I'm looking for some opinions from people (specifically women would be great) that have had success Paleo-wise with body recomposition/fat loss while preserving lean mass.
I'm really new to this - I was actually eating pretty much high carb, low fat, low protein for quite some time and nearly vegan for a few years. But I grew up on wild game and seafood and the first meat I ate in years just a couple weeks ago was some store-bought venison and it was SOOOOOO good. I ate the full 400g or so at one go. I've since been eating eggs, chicken, and ground beef along with coconut milk full-fat, nuts, butter, salmon, tuna, shrimp...
I haven't eaten animal products for so long I am struggling to figure out how and what to eat or how to prepare it even! Yay for the internet and search engines.
I'm on a budget too, so can't go crazy with my diet.
I'm curious if you'd recommend aiming for more protein daily, or more fat? And to keep quite low carb initially, as I'd like to fat-adapt and stop being on the sugar rollercoaster (think 3000 calories per day of fruit!)
Some people seems to go 60-70% fat and others moderate their fat intake considerably... What's the diff? Is this Paleo vs. Primal or just personal preference?
Thanks for any input. This question is sort of all over the place!
asked byMG_1 (524)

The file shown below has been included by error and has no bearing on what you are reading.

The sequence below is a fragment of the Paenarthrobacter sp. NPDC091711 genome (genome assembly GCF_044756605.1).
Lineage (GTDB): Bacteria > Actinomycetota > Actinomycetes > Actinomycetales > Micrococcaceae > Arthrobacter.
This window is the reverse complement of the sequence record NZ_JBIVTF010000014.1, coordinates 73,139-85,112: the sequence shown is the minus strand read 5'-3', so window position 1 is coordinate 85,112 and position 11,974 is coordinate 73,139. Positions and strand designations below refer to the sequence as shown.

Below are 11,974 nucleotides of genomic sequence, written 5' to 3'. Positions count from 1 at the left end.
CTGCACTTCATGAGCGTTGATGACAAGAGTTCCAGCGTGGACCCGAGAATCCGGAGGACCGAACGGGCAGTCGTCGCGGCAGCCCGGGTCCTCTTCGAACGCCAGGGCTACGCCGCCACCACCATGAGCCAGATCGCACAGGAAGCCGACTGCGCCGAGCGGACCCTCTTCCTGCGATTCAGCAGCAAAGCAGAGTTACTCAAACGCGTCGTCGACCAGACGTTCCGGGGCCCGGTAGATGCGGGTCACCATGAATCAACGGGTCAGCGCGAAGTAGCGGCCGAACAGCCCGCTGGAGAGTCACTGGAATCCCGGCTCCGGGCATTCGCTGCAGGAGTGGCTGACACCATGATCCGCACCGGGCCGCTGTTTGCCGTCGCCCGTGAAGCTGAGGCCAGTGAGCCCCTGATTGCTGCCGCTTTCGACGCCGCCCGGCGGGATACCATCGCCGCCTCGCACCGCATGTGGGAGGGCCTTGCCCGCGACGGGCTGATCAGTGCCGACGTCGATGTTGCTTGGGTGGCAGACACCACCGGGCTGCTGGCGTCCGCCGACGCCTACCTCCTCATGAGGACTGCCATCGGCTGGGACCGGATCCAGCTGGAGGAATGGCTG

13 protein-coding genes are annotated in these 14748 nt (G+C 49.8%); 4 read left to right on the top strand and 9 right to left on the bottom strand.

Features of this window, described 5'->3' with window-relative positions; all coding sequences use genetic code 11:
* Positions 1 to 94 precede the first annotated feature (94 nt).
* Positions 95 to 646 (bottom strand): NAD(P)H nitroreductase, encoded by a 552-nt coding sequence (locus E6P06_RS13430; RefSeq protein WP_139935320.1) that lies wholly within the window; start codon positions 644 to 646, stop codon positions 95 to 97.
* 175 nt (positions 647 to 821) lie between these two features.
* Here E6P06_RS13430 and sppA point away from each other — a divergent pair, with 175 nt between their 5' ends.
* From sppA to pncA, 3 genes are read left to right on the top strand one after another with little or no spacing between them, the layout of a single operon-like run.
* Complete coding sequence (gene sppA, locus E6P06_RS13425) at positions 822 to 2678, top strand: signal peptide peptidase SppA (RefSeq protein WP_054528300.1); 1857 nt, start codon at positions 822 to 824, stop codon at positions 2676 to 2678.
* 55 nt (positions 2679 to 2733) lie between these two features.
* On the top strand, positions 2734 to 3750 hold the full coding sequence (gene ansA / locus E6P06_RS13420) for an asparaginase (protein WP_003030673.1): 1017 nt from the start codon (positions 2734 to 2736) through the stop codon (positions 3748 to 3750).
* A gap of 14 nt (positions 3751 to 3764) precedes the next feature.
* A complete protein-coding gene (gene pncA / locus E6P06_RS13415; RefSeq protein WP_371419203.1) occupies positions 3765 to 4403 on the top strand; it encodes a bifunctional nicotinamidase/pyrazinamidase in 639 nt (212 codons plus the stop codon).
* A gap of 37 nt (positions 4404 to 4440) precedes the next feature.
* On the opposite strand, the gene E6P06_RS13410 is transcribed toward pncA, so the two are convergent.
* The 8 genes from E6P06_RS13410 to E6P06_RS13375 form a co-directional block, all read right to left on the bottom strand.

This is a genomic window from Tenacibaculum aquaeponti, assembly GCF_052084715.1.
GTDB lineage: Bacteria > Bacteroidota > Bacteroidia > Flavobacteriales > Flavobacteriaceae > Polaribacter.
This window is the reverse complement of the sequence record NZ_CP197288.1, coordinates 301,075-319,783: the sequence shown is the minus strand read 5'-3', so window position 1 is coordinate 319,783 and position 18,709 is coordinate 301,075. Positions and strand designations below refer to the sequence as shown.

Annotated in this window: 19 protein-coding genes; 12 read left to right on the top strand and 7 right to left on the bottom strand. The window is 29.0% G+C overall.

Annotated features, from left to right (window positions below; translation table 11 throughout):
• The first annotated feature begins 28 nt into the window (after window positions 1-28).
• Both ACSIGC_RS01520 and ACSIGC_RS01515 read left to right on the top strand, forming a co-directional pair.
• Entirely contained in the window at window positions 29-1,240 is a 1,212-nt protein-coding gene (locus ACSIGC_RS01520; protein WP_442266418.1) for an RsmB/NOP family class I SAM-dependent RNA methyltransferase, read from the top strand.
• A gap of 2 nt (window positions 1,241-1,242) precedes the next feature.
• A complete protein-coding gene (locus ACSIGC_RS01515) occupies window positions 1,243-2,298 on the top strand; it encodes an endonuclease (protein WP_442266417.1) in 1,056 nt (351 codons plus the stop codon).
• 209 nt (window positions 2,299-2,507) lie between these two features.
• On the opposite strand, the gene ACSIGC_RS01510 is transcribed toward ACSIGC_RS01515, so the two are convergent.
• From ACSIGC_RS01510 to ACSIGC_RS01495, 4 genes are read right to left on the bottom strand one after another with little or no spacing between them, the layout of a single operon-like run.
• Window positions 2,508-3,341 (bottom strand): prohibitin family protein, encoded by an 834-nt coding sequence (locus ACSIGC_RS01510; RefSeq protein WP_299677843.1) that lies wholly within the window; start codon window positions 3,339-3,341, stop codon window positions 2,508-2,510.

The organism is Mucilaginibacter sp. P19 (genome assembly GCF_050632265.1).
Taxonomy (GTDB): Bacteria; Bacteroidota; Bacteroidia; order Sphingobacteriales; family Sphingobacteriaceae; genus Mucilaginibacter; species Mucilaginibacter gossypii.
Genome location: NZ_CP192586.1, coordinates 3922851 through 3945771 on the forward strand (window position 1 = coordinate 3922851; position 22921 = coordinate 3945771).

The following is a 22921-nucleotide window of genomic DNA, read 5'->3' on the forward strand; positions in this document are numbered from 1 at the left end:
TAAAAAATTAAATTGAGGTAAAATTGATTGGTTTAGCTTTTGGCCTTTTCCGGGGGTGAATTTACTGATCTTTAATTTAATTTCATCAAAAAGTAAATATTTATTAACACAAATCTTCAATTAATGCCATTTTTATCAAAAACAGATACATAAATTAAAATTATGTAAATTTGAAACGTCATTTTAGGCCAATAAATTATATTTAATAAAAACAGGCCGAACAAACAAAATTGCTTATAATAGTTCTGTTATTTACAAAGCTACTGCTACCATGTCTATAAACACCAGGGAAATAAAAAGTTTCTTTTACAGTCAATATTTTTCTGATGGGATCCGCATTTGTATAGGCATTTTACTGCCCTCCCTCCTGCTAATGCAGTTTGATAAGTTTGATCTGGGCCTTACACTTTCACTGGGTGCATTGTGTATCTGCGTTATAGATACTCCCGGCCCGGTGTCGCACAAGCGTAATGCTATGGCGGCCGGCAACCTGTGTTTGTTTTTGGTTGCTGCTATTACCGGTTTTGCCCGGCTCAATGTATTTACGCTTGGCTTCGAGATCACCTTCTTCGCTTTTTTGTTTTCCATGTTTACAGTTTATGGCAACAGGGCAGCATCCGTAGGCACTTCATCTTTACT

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on October 08, 2012
at 04:52 PM
Most people do somewhere in the neighborhood of 20% of calories as protein. Of course, that's 20% of weight maintenance calories. I wouldn't go over 25%, unless you have a specific reason, such as being a work out junkie.
That said, really what you have left is carbs or fat to figure out. If you are going to keep carbs low, then fat intake must go up.
The bonus is that fat/protein blunt hunger and will allow you to eat less.
on October 08, 2012
at 05:20 PM
Be careful with excessive protein intake, generally not above 25E% and always eat more fat Kcal's than protein. If your gold is to fat-adapt you also need to to now that protein Kcal's have the same ability as carbs to attenuate fat burning on a cellular level (but do keep in mind that energy balance is the major factor determining fat loss/gain, not macro balance).
on October 09, 2012
at 01:58 AM
Too much protein can be metabolized as glucose through a process known as "gluconeogenesis". So there's really no advantage to high protein and too much protein may have harmful effects. I would emphasize the fat over protein.
For women, I think it's even more important to have sufficient fat intake to preserve our fertility--even if you are not in a stage in your life where you want to become pregnant right now, you may some day (I'm making the assumption that you're a young woman). And I think that we should support the normal hormonal functions of our bodies, appropriate for age, of course. I think that young women who skimp on fat risk other hormonal problems down the line, not just the possibility of infertility.